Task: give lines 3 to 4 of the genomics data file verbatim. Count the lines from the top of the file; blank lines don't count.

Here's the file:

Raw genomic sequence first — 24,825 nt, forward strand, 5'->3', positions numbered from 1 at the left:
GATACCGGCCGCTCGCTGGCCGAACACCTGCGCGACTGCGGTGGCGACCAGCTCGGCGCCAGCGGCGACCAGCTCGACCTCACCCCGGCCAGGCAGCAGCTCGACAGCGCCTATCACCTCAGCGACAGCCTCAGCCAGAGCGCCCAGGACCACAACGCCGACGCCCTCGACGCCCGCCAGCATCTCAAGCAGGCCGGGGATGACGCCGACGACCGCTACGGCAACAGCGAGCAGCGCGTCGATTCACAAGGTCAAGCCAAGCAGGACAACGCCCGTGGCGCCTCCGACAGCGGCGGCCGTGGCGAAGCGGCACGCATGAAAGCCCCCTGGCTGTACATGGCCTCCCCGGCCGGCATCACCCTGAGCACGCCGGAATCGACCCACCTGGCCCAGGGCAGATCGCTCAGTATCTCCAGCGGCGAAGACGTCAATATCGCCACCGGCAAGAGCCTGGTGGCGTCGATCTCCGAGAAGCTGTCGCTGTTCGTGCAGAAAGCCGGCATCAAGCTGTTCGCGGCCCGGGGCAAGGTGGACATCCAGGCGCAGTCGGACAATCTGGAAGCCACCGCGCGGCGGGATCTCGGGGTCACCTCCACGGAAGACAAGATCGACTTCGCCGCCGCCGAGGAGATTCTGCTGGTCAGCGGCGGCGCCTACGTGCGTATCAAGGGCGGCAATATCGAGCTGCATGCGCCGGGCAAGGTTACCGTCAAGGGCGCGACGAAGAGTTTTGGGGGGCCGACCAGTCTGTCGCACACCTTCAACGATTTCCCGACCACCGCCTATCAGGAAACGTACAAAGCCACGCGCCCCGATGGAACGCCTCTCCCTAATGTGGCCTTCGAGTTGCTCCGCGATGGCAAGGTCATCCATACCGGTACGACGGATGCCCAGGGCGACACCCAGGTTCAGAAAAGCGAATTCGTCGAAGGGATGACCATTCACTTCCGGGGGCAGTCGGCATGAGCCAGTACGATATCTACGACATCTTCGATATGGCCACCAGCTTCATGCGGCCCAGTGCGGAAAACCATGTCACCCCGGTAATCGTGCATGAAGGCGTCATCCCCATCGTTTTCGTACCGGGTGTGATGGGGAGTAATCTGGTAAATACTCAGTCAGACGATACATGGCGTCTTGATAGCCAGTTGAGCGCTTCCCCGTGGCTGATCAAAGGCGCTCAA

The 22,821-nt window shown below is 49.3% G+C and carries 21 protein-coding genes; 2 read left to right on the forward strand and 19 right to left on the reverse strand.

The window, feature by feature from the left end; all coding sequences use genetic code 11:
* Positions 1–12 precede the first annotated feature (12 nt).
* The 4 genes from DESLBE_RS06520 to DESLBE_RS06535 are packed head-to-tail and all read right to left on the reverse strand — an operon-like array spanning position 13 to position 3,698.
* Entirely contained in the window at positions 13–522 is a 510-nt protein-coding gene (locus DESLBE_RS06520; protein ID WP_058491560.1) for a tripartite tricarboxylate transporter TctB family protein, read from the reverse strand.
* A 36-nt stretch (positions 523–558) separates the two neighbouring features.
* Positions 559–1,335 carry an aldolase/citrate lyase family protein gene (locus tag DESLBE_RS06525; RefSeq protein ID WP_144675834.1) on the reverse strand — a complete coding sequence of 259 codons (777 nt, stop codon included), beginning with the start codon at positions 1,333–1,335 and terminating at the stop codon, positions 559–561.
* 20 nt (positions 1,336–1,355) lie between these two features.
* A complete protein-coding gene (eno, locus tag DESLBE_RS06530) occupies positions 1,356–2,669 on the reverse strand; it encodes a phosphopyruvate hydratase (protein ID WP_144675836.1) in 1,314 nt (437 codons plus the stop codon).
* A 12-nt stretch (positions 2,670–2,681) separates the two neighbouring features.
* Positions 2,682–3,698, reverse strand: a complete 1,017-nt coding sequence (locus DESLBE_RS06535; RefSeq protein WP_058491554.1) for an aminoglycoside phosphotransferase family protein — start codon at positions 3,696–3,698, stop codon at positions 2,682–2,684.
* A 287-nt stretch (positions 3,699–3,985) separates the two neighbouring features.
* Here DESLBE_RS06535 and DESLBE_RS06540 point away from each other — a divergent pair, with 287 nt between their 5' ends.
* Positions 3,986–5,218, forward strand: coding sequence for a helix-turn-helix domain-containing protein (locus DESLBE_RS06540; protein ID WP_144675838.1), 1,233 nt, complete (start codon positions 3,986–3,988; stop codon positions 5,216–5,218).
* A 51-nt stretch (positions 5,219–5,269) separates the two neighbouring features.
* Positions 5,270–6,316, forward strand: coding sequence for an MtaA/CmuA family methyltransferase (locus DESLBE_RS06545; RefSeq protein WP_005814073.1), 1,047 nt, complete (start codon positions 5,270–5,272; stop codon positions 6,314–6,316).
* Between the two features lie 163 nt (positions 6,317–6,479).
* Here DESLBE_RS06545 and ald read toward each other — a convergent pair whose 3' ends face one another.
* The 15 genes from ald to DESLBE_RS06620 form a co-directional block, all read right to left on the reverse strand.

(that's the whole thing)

The 22,821-nt window shown below is 49.3% G+C and carries 21 protein-coding genes; 2 read left to right on the forward strand and 19 right to left on the reverse strand.

The window, feature by feature from the left end; all coding sequences use genetic code 11: